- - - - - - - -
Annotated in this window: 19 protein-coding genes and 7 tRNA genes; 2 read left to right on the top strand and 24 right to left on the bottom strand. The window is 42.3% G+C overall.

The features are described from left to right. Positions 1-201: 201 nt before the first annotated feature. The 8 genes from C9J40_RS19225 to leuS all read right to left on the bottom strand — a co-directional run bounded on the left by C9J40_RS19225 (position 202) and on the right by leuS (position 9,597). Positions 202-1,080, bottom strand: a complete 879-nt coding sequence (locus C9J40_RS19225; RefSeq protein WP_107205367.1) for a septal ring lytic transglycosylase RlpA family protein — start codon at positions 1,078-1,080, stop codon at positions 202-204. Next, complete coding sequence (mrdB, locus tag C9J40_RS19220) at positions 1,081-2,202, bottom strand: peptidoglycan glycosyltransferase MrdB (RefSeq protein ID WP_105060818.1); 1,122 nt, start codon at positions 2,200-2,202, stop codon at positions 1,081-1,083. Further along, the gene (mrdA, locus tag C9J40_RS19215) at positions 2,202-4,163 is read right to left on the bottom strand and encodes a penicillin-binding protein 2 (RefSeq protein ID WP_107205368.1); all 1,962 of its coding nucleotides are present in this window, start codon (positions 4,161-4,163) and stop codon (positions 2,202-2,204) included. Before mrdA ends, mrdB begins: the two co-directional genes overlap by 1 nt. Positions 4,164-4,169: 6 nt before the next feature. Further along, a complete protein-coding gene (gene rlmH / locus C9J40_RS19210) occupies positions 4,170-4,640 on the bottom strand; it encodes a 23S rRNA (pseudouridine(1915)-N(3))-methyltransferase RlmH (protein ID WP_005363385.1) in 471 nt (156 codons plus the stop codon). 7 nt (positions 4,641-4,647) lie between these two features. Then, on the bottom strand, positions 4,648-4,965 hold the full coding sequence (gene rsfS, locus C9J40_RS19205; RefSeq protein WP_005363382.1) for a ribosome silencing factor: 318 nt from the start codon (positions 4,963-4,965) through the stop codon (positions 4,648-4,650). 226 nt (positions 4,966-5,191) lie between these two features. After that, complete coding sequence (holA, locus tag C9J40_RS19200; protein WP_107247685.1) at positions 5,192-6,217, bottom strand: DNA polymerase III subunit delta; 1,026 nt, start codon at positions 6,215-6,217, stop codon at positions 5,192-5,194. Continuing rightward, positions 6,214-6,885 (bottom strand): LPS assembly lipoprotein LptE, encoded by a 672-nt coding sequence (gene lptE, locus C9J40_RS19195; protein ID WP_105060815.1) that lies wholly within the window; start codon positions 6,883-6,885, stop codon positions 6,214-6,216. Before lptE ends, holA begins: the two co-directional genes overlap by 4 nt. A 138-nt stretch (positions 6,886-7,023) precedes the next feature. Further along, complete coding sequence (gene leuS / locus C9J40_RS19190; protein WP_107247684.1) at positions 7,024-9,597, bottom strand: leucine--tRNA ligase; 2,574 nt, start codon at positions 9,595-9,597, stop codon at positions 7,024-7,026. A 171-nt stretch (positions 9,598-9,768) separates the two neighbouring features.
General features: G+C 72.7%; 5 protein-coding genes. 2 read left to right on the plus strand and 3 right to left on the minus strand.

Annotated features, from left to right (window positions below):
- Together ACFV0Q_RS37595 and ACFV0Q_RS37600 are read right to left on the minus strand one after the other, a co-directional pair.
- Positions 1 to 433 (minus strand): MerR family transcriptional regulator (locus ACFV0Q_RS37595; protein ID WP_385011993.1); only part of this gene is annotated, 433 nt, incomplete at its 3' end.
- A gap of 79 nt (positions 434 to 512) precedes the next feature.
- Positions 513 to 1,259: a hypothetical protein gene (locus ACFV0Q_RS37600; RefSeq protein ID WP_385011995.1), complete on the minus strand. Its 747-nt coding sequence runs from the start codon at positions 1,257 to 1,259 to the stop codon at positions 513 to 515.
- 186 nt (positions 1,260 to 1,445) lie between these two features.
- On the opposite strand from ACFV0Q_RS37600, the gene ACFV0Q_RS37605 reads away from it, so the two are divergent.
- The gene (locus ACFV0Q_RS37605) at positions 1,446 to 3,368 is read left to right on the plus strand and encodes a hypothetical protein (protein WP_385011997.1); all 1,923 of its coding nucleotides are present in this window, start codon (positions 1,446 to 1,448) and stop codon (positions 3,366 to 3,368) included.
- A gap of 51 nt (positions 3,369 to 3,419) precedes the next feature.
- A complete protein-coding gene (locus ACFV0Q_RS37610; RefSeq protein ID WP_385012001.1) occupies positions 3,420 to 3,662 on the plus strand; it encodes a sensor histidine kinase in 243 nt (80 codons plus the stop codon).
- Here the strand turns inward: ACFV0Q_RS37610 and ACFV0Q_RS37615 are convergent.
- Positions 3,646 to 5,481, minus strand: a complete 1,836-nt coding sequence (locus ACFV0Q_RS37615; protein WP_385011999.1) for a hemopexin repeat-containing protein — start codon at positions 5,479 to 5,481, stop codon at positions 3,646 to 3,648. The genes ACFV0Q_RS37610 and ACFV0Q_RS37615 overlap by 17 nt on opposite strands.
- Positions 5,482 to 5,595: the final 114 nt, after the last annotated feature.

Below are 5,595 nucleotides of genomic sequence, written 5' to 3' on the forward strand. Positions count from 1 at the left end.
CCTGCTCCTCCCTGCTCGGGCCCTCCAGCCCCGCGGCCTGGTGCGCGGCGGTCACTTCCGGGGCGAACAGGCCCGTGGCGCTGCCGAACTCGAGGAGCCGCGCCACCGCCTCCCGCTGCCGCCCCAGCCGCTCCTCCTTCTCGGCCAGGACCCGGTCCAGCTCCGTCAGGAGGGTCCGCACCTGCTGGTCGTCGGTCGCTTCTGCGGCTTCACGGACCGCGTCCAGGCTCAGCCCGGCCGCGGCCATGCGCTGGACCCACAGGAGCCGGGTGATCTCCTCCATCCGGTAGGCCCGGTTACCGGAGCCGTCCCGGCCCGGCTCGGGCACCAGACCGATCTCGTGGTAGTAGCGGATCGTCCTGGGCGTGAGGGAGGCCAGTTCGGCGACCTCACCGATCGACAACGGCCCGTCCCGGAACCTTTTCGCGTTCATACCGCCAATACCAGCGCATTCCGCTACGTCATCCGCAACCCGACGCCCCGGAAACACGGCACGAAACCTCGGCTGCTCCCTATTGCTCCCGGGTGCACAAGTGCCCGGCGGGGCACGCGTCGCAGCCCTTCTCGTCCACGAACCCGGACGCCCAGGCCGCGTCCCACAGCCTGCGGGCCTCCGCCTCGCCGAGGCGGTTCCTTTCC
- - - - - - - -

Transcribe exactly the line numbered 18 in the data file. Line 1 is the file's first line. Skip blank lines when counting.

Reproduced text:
CCTGCTCCTCCCTGCTCGGGCCCTCCAGCCCCGCGGCCTGGTGCGCGGCGGTCACTTCCGGGGCGAACAGGCCCGTGGCGCTGCCGAACTCGAGGAGCCGCGCCACCGCCTCCCGCTGCCGCCCCAGCCGCTCCTCCTTCTCGGCCAGGACCCGGTCCAGCTCCGTCAGGAGGGTCCGCACCTGCTGGTCGTCGGTCGCTTCTGCGGCTTCACGGACCGCGTCCAGGCTCAGCCCGGCCGCGGCCATGCGCTGGACCCACAGGAGCCGGGTGATCTCCTCCATCCGGTAGGCCCGGTTACCGGAGCCGTCCCGGCCCGGCTCGGGCACCAGACCGATCTCGTGGTAGTAGCGGATCGTCCTGGGCGTGAGGGAGGCCAGTTCGGCGACCTCACCGATCGACAACGGCCCGTCCCGGAACCTTTTCGCGTTCATACCGCCAATACCAGCGCATTCCGCTACGTCATCCGCAACCCGACGCCCCGGAAACACGGCACGAAACCTCGGCTGCTCCCTATTGCTCCCGGGTGCACAAGTGCCCGGCGGGGCACGCGTCGCAGCCCTTCTCGTCCACGAACCCGGACGCCCAGGCCGCGTCCCACAGCCTGCGGGCCTCCGCCTCGCCGAGGCGGTTCCTTTCC